On This Page
About Tourette Syndrome
Tourette Syndrome (TS) is a neurological disorder that is characterized by brief, sudden, repetitive, and unusual involuntary movements or unwanted sounds called tics. Symptoms can range from mild to severe to debilitating.
The tics associated with TS are classified as either simple or complex. Simple tics involve a limited number of muscle groups. Some of the more common simple tics include eye blinking, nose twitching, mouth movements, and head / shoulder shrugging or jerking. More complex tics involving several muscle groups and may include facial grimacing combined with a head twist and a shoulder shrug, touching objects, hopping, jumping, bending, or twisting. Simple vocalizations might include repetitive throat-clearing, sniffing, or grunting sounds. More complex vocal tics include repeating words or phrases, sometimes obscene or swear words. More intense symptoms may considerably impede communication, daily functioning and quality of life.
Symptoms of TS usually begin in childhood and can be seen as early as two years of age, but are more likely to occur between the ages of six to seven. Males are three to four times more likely than females to develop TS. In most cases, the severity, frequency, and disruptiveness of the symptoms diminish during adolescence and adulthood. In other cases, the symptoms actually disappear entirely, usually by early adulthood. Rarely will the symptoms worsen in adulthood.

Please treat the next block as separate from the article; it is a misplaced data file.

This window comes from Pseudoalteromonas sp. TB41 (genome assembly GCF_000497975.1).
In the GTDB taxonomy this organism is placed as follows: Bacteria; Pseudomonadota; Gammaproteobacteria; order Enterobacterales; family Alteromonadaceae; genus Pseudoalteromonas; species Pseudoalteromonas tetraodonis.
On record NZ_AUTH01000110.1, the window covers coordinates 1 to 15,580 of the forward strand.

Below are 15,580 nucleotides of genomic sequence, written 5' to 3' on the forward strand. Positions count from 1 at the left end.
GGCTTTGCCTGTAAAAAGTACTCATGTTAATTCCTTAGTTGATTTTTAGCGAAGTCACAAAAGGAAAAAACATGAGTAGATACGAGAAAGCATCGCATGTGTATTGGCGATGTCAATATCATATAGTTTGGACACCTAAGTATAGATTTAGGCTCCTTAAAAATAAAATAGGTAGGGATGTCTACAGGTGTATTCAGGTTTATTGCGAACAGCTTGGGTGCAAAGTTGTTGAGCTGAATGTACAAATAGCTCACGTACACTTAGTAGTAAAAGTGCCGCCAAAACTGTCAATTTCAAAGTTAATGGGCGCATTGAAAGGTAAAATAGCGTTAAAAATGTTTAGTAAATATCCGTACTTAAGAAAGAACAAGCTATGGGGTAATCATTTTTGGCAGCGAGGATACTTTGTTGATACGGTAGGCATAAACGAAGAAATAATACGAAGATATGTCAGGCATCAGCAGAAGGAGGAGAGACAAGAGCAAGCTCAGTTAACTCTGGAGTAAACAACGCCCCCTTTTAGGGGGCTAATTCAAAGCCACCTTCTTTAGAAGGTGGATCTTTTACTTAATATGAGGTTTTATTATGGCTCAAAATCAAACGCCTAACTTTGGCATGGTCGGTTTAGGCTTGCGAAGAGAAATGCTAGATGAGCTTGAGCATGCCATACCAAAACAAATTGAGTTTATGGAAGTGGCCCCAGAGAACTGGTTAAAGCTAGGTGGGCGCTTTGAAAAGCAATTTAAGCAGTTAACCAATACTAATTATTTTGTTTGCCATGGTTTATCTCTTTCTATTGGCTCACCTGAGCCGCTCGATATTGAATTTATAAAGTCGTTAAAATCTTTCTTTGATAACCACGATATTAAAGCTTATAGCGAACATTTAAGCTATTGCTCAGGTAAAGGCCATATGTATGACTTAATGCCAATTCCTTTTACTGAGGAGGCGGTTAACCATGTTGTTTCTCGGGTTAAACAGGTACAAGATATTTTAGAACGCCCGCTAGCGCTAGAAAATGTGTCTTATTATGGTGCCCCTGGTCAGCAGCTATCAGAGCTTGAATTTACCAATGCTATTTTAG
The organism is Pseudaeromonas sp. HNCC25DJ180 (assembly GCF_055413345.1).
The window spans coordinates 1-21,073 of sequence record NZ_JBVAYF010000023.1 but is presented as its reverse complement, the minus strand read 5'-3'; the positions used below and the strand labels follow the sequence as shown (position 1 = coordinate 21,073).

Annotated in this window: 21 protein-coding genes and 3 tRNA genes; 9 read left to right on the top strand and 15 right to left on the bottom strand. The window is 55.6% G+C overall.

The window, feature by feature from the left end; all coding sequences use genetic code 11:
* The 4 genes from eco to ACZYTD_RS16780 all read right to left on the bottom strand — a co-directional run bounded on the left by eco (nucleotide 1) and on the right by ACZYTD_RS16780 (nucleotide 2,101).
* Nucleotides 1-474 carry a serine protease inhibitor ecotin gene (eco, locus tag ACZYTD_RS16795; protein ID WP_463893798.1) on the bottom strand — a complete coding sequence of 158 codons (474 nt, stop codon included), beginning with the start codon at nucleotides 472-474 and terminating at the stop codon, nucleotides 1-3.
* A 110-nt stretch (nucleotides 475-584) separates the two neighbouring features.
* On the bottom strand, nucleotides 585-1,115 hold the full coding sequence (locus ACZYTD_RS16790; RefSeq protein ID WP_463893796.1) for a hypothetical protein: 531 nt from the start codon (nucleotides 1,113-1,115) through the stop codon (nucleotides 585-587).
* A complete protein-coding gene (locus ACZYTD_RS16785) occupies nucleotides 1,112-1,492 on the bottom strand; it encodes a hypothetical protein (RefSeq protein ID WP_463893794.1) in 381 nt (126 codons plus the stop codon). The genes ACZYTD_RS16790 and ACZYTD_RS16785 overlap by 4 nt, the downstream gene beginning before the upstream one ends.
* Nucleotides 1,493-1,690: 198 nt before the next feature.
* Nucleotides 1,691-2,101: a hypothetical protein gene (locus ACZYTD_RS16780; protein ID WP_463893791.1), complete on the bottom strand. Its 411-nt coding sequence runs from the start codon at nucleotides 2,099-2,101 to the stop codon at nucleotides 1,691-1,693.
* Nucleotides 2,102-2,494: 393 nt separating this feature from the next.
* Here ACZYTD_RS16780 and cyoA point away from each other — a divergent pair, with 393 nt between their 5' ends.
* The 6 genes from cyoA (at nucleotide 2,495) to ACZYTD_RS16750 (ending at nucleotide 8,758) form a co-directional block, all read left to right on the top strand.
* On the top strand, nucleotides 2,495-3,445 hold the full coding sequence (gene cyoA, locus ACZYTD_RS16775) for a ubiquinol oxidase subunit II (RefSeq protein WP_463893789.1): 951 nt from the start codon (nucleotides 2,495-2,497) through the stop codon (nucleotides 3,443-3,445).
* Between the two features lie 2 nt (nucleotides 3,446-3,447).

Many individuals with TSexperience additional related conditions such as attention deficit/hyperactivity disorder (ADHD), obsessive-compulsive disorder (OCD), learning disabilities, sleep disorders, and anxiety and mood disorders. JAN's Accommodation Solutions: Executive Functioning Deficits is a publication detailing accommodations for individuals with limitations related to executive functioning. These ideas may be helpful in determining accommodations.
Tourette Syndrome and the Americans with Disabilities Act
The ADA does not contain a definitive list of medical conditions that constitute disabilities. Instead, the ADA defines a person with a disability as someone who (1) has a physical or mental impairment that substantially limits one or more "major life activities," (2) has a record of such an impairment, or (3) is regarded as having such an impairment. For more information about how to determine whether a person has a disability under the ADA, see How to Determine Whether a Person Has a Disability under the Americans with Disabilities Act Amendments Act (ADAAA).